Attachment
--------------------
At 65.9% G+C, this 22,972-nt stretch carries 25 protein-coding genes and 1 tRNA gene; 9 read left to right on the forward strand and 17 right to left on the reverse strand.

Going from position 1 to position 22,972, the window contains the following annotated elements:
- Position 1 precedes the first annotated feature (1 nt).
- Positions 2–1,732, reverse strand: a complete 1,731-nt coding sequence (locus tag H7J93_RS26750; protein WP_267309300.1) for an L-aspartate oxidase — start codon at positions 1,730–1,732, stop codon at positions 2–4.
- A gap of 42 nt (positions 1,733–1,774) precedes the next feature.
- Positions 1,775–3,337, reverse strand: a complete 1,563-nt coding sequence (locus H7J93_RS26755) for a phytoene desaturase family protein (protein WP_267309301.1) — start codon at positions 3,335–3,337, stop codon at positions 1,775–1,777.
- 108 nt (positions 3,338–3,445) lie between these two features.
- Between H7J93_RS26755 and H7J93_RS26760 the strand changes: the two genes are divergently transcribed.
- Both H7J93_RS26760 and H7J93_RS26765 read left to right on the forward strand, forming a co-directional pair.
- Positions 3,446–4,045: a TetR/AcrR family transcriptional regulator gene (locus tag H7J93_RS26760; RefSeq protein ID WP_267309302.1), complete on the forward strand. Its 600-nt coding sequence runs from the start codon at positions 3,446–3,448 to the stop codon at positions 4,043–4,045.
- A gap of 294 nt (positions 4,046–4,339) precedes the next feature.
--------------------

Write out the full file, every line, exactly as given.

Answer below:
At 65.9% G+C, this 22,972-nt stretch carries 25 protein-coding genes and 1 tRNA gene; 9 read left to right on the forward strand and 17 right to left on the reverse strand.

Going from position 1 to position 22,972, the window contains the following annotated elements:
- Position 1 precedes the first annotated feature (1 nt).
- Positions 2–1,732, reverse strand: a complete 1,731-nt coding sequence (locus tag H7J93_RS26750; protein WP_267309300.1) for an L-aspartate oxidase — start codon at positions 1,730–1,732, stop codon at positions 2–4.
- A gap of 42 nt (positions 1,733–1,774) precedes the next feature.
- Positions 1,775–3,337, reverse strand: a complete 1,563-nt coding sequence (locus H7J93_RS26755) for a phytoene desaturase family protein (protein WP_267309301.1) — start codon at positions 3,335–3,337, stop codon at positions 1,775–1,777.
- 108 nt (positions 3,338–3,445) lie between these two features.
- Between H7J93_RS26755 and H7J93_RS26760 the strand changes: the two genes are divergently transcribed.
- Both H7J93_RS26760 and H7J93_RS26765 read left to right on the forward strand, forming a co-directional pair.
- Positions 3,446–4,045: a TetR/AcrR family transcriptional regulator gene (locus tag H7J93_RS26760; RefSeq protein ID WP_267309302.1), complete on the forward strand. Its 600-nt coding sequence runs from the start codon at positions 3,446–3,448 to the stop codon at positions 4,043–4,045.
- A gap of 294 nt (positions 4,046–4,339) precedes the next feature.